fread(BMPData, 1, BMPMemoryUsage, FileHandle); // read the main image data // reads in BGR format
    			...
    			
    	// rest of function, which works without problems
    }
    
    ...
    // at end of main function
    	free(PrelakeHills04MainDataPointer); // release the memory, to avoid memory leaks
    What I want to do is call the function like this:

    Code:
    LoadFile("PrelakeHills04.tga", 2, &PrelakeHills04Info, PrelakeHills04Data, 1, PrelakeHills04.Scaling, 0, PrelakeHills04MainDataPointer, PrelakeHills04MemoryUsage);
    I don't know how to set up the function so that it reads the amount of data allocated in the main data array, no more, no less.
    High elevation is the best elevation. The higher, the better the view!
    My computer: XP Pro SP3, 3.4 GHz i7-2600K CPU (OC'd to 4 GHz), 4 GB DDR3 RAM, X-Fi Platinum sound, GeForce 460, 1920x1440 resolution, 1250 GB HDD space, Visual C++ 2008 Express

  2. #2
    Kernel hacker
    Join Date
    Jul 2007
    Location
    Farncombe, Surrey, England
    Posts
    15,677
    I think you need to go about it the other way around: Figure our how much data LoadFile() gives, and make sure that you have a large enough storage for that.

    Or have I misunderstood what you want to do?

    --
    Mats
    Compilers can produce warnings - make the compiler programmers happy: Use them!
    Please don't PM me for help - and no, I don't do help over instant messengers.

  3. #3
    Math wizard
    Join Date
    Dec 2006
    Location
    USA
    Posts
    582
    What is supposed to happen is that, I first read the file info header, for the width and height primarily. With this put into the BITMAPINFOHEADER structure, of which works like it's supposed to, I can calculate how much memory the image data itself would take, which is simply "Width*Height*BitDepth/8". For a 24-bit BMP file of a 1024x32-pixel size, I would need to allocate 1024*32*3 or 98,304 bytes of memory. The image data array needs to be resized and which one it is (since I'll be having well over 300) is set when the function is called.

    The 2 problems that I have is that I'm not sure I'm using malloc properly and second, I'm not sure how to set up the function parameters. With over 300 separate images (could potentially reach even 500, though I don't know for sure), having a single function dedicated to reading from files to fill in structures, set pointers, etc. is very convienient over having the same pieces of code repeating 300+ times taking up over 20,000 lines of code in just file loading and image preparation alone.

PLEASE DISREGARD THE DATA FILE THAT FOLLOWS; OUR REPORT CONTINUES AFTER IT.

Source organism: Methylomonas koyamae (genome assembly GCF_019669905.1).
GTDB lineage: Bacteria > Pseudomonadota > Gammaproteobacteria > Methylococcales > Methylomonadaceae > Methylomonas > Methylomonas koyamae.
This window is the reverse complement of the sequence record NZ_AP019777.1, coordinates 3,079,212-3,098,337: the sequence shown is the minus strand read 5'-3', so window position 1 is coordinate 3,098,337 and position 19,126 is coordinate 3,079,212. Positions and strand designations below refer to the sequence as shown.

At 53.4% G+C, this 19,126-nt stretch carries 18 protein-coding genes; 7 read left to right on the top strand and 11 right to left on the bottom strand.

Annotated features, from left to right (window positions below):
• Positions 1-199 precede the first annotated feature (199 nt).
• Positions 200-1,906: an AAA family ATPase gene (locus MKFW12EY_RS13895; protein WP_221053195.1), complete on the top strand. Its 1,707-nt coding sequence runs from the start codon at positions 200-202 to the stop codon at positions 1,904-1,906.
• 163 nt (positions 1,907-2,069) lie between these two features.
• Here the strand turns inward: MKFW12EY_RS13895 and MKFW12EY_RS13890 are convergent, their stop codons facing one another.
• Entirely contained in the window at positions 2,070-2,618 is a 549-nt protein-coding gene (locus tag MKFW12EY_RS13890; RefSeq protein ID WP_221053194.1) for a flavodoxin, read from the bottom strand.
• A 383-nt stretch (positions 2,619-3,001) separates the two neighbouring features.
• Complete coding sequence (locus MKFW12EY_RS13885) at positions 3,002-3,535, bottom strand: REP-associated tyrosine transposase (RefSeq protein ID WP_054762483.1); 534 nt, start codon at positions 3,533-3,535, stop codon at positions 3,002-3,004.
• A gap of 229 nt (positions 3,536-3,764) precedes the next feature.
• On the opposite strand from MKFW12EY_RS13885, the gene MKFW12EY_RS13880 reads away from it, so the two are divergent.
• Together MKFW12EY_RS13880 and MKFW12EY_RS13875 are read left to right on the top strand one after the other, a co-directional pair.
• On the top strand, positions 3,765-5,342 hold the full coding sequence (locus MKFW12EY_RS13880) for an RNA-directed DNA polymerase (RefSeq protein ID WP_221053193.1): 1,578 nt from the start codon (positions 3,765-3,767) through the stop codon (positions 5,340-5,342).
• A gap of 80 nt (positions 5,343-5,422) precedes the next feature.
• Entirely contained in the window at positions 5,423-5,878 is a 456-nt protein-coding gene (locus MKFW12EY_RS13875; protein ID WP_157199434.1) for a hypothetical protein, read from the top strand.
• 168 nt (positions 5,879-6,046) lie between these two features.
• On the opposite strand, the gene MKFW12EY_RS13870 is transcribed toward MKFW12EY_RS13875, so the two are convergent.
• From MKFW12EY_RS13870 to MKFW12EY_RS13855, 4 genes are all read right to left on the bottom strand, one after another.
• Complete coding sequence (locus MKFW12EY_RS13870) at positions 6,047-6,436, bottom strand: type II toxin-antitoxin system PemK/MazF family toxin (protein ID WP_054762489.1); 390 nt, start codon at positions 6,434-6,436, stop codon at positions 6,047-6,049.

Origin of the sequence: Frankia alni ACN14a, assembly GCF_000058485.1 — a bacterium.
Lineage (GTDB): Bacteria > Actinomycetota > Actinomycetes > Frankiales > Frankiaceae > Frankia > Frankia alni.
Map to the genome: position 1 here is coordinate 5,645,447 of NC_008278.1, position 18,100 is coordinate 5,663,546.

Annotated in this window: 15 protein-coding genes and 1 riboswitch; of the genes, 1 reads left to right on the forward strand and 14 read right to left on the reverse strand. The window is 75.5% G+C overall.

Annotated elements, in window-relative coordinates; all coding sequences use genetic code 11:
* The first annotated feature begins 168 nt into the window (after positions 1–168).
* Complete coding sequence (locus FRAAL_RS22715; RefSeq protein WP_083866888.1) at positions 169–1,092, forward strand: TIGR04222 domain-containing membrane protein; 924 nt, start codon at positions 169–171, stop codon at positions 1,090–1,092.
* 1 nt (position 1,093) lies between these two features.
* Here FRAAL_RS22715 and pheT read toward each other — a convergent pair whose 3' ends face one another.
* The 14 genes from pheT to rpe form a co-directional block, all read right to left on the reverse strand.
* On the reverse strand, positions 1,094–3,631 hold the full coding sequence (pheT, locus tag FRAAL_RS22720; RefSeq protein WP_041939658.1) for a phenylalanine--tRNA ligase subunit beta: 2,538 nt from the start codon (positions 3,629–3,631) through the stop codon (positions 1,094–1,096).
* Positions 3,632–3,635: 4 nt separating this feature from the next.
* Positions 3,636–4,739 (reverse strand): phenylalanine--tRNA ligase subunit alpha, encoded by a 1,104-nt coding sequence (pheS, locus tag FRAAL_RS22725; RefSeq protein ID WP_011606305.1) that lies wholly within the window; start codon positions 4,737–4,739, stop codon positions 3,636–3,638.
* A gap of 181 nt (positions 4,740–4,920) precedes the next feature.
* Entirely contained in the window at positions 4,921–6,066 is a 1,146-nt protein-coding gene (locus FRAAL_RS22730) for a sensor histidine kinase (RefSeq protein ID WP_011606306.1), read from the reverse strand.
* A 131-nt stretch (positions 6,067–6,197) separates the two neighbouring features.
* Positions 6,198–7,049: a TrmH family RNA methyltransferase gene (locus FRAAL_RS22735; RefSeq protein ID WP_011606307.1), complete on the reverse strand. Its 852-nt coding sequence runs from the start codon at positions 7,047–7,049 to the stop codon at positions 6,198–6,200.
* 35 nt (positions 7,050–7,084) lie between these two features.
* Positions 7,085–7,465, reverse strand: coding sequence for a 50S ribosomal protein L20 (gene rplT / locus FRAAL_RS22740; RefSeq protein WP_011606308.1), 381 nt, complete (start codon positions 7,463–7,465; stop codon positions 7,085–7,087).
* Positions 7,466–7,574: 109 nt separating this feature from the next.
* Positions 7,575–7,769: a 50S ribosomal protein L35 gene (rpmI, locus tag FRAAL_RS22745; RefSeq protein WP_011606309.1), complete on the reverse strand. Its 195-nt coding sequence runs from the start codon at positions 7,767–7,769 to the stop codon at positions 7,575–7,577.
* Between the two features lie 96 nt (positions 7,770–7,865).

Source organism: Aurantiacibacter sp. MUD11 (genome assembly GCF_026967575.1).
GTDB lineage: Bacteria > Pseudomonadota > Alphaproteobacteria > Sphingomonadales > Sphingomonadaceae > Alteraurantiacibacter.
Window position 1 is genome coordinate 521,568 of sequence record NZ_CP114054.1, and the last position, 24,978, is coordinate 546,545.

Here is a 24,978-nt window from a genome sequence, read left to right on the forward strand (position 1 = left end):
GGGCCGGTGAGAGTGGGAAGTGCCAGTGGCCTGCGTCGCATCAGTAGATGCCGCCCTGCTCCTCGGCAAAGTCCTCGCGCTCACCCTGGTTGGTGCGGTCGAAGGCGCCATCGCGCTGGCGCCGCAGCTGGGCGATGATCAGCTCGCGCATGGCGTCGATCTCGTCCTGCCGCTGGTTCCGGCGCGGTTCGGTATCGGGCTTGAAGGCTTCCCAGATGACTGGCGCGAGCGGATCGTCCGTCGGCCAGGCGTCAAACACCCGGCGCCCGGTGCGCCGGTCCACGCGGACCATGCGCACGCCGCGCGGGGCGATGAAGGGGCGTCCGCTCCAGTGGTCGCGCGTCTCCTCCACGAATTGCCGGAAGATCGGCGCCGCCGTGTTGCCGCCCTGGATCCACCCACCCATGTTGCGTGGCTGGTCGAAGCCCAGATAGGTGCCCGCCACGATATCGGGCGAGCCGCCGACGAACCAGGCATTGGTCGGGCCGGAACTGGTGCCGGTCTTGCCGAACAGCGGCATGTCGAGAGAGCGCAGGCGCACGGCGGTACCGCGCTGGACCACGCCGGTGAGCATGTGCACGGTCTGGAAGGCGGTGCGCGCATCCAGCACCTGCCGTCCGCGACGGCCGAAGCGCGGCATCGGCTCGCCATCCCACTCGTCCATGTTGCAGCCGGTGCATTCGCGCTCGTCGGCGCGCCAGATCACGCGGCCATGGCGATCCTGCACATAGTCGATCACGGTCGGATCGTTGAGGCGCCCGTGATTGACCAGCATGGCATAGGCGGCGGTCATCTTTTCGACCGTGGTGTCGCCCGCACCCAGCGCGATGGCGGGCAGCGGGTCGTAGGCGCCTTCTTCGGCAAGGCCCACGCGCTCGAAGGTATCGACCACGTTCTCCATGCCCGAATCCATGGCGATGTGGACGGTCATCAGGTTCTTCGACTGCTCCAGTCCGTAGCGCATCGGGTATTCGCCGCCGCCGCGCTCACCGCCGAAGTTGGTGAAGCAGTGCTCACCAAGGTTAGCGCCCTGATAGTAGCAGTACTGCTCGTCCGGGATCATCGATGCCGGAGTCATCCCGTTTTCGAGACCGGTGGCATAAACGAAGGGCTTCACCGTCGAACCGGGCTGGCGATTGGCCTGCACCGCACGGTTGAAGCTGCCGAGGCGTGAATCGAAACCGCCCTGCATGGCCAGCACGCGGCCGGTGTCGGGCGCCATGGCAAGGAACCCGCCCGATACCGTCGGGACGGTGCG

High elevation is the best elevation. The higher, the better the view!
    My computer: XP Pro SP3, 3.4 GHz i7-2600K CPU (OC'd to 4 GHz), 4 GB DDR3 RAM, X-Fi Platinum sound, GeForce 460, 1920x1440 resolution, 1250 GB HDD space, Visual C++ 2008 Express

  4. #4
    Kernel hacker
    Join Date
    Jul 2007
    Location
    Farncombe, Surrey, England
    Posts
    15,677
    OK, so have you checked that BMPMemoryUsage is the correct value compared to what you expect?

    Then confirm that your fread() call reads the same amount of data in.

    The call to malloc itself looks right.

    What also strikes me is that you are reading a lot of data values as 4 bytes, then merge those four bytes into an integer value. Perhaps writing one function that does that work would be more efficient, so that each of these:
    Code:
    			fread(&ValuesBase, 1, 4, FileHandle); // bytes 0E through 11
    			BMPInfo->biSize = (DWORD)ValuesBase[0]+(DWORD)ValuesBase[1]*256+
                                           (DWORD)ValuesBase[2]*65536+(DWORD)ValuesBase[3]*16777216;
    becomes a single, short line.

    Obviously, the 16-bit values need a separate function.


    --
    Mats
    Compilers can produce warnings - make the compiler programmers happy: Use them!
    Please don't PM me for help - and no, I don't do help over instant messengers.

  5. #5
    Math wizard
    Join Date
    Dec 2006
    Location
    USA
    Posts
    582
    I have it read this way to work around endianness. If I went with 4 then 1 to read a single value 4 bytes long, the endianness of different CPU's can cause different values to be read. That is, if the number 0x20000008 was read this way in little endian, it'd read as 0x80000020 in big endian. I was told this on these forums. I haven't checked whether or not it works yet, but I wanted to make sure I was doing it right. One big question mark is that I seem to have two pointers to the same thing. The LPVOID one, part of the windows.h include, and now my "unsigned char *" one. The other is that I don't know what I need in the fread function.
    High elevation is the best elevation. The higher, the better the view!